Also in the scientific journal[3] points to Fukushima as the possible source of higher radiation levels of California's coast, on Aug. 28, 2013: "[...] [Eddies and giant whirlpools] direct the radioactive particles to different areas along the US west coast. 'Although some uncertainties remain around the total amount released and the likely concentrations that would be observed, we have shown unambiguously that the contact with the north-west American coasts will not be identical everywhere,' said Dr Vincent Rossi. 'Shelf waters north of 45N will experience higher concentrations during a shorter period, when compared to the Californian coast. [...] The plume will be forced down deeper into the ocean toward the subtropics before rising up again along the southern Californian shelf.' [...] Eventually over a number of decades, a measurable but otherwise harmless signature of the radiation will spread into other ocean basins, particularly the Indian and South Pacific oceans. [...] "

According to a more recent Abstract of Multi-decadal projections of surface and interior pathways of the Fukushima Cesium-137 radioactive plume[4], October 2013: "[...] The simulations suggest that the contaminated plume would have been rapidly diluted below 10,000 Bq/m3 by the energetic Kuroshio Current and Kurushio Extension by July 2011. Based on our source function of 22 Bq/m3, which sits at the upper range of the published estimates, waters with Cs-137 concentrations >10 Bq/m3 are projected to reach the northwestern American coast and the Hawaiian archipelago by early 2014. Driven by quasi-zonal oceanic jets, shelf waters north of 45N experience Cs-137 levels of 1030 Bq/m3 between 2014 and 2020, while the Californian coast is projected to see lower concentrations (1020 Bq/m3) slightly later (20162025). This late but prolonged exposure is related to subsurface pathways of mode waters, where Cs-137 is subducted toward the subtropics before being upwelled from deeper sources along the southern Californian coast. The model suggests that Fukushima-derived Cs-137 will penetrate the interior ocean and spread to other oceanic basins over the next two decades and beyond. [...]"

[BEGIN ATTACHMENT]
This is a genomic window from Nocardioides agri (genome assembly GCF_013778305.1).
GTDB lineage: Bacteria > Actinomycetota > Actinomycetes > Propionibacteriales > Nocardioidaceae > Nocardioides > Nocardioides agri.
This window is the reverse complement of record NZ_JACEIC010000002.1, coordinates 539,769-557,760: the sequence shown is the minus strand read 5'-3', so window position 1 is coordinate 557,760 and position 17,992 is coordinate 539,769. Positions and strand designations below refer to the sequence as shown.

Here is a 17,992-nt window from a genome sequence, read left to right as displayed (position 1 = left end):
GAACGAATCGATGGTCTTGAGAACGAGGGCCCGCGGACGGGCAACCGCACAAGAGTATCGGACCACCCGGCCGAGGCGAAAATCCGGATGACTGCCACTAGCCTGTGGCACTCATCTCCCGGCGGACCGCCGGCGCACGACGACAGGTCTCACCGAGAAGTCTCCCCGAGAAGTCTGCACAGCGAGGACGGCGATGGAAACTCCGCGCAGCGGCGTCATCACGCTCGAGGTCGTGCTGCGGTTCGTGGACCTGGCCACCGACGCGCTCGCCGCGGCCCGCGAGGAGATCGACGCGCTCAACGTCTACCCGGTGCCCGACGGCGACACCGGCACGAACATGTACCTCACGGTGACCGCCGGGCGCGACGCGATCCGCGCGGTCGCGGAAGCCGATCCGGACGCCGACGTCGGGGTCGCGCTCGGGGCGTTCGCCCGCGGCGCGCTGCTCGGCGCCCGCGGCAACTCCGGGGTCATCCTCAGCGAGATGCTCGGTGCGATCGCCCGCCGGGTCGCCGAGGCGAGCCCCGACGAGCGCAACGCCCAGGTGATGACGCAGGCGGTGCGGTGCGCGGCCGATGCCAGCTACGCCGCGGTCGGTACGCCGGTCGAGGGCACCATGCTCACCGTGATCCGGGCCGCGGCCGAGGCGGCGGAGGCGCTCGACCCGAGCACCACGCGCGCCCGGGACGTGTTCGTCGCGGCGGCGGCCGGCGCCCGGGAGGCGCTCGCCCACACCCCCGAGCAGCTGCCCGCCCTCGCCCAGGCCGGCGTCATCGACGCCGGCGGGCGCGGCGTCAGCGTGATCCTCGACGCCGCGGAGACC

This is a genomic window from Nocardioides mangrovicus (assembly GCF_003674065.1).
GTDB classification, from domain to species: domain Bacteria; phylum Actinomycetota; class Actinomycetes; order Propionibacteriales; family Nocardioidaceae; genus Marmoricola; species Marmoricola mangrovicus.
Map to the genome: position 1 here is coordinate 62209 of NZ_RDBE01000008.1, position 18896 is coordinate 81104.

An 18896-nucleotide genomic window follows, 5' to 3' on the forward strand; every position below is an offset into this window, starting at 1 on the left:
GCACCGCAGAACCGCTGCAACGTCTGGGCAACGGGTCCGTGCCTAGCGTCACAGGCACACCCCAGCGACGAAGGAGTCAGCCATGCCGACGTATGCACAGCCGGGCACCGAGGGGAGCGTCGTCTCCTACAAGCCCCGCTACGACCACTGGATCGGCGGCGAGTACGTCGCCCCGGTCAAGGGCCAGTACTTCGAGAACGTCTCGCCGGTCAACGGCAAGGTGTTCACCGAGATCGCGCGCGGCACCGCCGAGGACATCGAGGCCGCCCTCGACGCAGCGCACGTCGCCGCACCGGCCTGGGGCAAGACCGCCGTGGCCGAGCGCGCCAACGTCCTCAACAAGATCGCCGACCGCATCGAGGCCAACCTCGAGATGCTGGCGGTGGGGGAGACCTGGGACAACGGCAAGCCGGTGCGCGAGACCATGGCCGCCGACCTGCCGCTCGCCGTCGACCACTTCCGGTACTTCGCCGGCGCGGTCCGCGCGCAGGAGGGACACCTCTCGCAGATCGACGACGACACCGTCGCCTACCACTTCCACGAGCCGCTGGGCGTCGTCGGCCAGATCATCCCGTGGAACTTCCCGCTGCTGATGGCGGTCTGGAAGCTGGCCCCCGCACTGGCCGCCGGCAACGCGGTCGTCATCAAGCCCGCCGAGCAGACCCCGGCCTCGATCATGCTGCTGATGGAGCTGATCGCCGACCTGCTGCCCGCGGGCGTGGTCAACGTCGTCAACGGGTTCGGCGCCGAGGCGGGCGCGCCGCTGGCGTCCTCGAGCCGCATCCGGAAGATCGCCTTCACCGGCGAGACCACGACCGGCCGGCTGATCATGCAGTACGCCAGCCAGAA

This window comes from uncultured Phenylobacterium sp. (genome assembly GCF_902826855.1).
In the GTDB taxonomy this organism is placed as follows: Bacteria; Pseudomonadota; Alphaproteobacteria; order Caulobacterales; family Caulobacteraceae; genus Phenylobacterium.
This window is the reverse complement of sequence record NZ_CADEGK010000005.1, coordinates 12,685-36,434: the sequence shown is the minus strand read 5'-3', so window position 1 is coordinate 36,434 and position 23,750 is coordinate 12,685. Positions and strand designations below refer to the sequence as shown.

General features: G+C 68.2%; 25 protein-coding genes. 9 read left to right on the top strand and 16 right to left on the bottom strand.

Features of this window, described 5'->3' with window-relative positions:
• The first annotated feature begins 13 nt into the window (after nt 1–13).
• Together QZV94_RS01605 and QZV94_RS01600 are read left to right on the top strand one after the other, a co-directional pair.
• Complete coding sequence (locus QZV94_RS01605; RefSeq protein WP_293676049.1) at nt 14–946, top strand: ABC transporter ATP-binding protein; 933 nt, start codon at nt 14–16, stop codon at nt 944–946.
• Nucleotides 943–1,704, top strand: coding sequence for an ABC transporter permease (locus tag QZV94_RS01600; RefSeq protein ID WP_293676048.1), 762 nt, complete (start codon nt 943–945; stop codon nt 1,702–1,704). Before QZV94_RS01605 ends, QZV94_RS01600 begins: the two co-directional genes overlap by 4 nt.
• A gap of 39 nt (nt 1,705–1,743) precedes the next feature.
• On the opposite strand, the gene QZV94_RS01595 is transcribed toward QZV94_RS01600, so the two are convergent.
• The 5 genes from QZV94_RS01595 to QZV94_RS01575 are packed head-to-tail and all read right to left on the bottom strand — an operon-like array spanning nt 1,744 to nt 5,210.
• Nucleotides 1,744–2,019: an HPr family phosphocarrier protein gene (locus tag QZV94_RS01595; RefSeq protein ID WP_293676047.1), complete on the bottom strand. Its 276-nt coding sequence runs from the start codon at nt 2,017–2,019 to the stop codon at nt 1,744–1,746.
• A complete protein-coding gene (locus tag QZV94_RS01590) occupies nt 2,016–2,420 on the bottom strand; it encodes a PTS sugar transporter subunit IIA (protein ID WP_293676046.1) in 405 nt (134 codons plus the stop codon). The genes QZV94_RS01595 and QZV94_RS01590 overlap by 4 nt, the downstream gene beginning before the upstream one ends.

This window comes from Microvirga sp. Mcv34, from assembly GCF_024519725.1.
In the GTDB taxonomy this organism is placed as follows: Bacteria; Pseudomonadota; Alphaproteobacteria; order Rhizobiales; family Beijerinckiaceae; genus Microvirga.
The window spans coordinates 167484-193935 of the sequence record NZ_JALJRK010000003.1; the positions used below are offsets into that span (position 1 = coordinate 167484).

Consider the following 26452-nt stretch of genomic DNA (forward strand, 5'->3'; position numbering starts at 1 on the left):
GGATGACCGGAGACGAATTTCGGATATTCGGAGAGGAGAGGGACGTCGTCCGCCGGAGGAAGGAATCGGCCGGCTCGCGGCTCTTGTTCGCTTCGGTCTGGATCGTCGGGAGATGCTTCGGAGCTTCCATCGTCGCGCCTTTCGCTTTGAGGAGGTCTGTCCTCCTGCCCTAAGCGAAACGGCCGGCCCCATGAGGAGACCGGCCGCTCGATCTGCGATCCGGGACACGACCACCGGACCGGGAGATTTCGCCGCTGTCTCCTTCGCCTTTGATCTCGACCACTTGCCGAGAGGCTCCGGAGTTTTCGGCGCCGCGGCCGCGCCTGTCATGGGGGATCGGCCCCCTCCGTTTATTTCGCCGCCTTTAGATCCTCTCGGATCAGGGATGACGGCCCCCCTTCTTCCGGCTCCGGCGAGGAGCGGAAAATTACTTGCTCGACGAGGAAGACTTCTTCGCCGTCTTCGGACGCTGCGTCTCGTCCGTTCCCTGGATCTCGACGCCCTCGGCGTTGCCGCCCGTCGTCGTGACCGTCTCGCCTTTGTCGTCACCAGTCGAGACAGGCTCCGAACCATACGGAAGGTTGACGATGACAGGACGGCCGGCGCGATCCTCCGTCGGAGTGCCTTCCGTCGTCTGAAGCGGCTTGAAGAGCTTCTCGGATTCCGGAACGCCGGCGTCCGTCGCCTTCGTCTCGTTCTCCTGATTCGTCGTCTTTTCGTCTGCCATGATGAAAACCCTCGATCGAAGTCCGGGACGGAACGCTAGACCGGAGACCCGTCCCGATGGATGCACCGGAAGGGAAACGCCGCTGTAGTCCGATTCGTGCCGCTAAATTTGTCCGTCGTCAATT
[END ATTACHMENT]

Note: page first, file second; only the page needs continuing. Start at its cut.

There is no controversy that seawater is contaminated with elevated levels of radiation whether due to Fukushima Japan emissions by the TEPCO nuclear power plant melting down, or due to natural sources, as suggested by the State of California and local health officials.